Jim Colby, Portfolio Manager and Strategist, Municipal Bonds
June 13, 2018
On August 1, 2007, as the evening rush hour traffic crawled along Interstate 35W in Minneapolis, Minnesota, the unthinkable happened: the Interstate 35W bridge collapsed into the Mississippi River 64 feet below, killing 13 people and injuring 145.1
Nearly ten years later on February 7, 2017 in Oroville, California, officials evacuated more than 180,000 people after severe erosion on the Oroville Dam—the tallest dam in the U.S.—necessitated emergency releases of Lake Oroville water to avoid catastrophic floods.2 Although a decade apart and in different regions of the country, these events are symptomatic of the slow-motion crisis in American infrastructure that has been unfolding and continues to the present day.
The American Society of Civil Engineers’ 2017 Infrastructure Report Card gave the U.S. a D+, finding nearly 1 in 10 bridges “structurally deficient,” including the bridge that collapsed in Minnesota.3 17% of dams are deemed a “high hazard potential,”4 while U.S. transit systems face a huge rehabilitation backlog to the tune of $90 billion.5 The picture is similarly dismal in other categories such as energy resiliency, ports, rail, and schools.6
American Bridges Are Falling Apart
Source: U.S. Department of Transportation Federal Highway Administration. Data as of 12/31/2017.
As a candidate, President Trump famously promised a $1 trillion infrastructure plan, and the White House mentioned figures as high as $1.5 trillion after he took office. When unveiled in February, the administration’s plan called for only $200 billion in federal spending over the upcoming decade, offloading much of the remaining costs to states, local governments, and the private sector in the form of public-private partnerships.7
Despite the urgency of the crumbling infrastructure and the lack of federal funding, state and local infrastructure spending have not increased to address this issue. The opposite is the case: state and local spending on infrastructure as a share of GDP is actually at a 30-year low.8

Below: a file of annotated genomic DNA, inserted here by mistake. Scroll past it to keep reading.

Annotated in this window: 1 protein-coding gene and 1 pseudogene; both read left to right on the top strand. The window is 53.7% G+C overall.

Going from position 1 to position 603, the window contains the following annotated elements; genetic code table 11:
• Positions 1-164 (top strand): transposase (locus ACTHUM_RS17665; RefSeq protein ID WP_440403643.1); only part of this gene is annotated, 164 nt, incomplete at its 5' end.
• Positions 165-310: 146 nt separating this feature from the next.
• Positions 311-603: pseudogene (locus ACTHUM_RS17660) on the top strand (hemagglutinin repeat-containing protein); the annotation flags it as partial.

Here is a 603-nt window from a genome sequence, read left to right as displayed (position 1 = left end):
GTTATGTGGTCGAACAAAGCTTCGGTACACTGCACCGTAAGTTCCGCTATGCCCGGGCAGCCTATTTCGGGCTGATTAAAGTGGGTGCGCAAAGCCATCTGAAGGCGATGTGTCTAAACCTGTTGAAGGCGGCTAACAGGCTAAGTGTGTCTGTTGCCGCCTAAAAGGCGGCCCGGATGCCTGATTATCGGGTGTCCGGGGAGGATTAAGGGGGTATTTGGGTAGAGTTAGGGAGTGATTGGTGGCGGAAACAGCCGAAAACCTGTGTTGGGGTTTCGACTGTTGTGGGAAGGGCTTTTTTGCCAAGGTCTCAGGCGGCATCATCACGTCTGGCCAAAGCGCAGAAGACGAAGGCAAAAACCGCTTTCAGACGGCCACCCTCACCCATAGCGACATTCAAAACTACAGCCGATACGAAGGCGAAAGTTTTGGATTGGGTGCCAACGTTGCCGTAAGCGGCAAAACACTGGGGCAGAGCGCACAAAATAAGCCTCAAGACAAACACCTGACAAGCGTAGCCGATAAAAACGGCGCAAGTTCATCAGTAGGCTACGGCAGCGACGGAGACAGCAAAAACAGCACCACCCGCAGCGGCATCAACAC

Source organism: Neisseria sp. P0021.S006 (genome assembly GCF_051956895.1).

This historically low state spending is occurring at a time of very low interest rates and anticipated rate hikes by the Fed, which ordinarily should provide strong incentives for states to lock in low rates while they still can to finance infrastructure projects. According to Moody’s, although most states have plenty of room to run up their debts (with the notable exception of Illinois), they are choosing not to do so, exercising an unusual amount of fiscal restraint, especially given the infrastructure crisis.9
This marked reticence of states to borrow could point to a fundamentally more fragile economic picture than the stock market, the Federal Reserve’s comments, or recent headlines seem to indicate. In spite of strong incentives to borrow and finance badly-needed infrastructure projects, states are—broadly speaking—taking a very conservative approach. They do not appear ready or willing to take on more debt, nor do they wish to boost taxes—none of which bodes particularly well for the future of American infrastructure.
1 NPR. “10 Years After Bridge Collapse, America Is Still Crumbling.” Aug. 1, 2017
2 California Department of Water Resources
3 NPR. “10 Years After Bridge Collapse, America Is Still Crumbling.” Aug. 1, 2017
4 2017 Infrastructure Report Card
7 The Washington Post. “Trump’s big infrastructure plan has a lot of detail on everything but how to pay for it.” Feb. 11, 2018
8 Denter on Budget and Policy Priorities
9 Moody’s. “Moody's: Slow Growth in US State Debt Continues for Fifth Straight Year.” Apr. 24, 2018.
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Portfolio Manager and Strategist, Municipal Bonds
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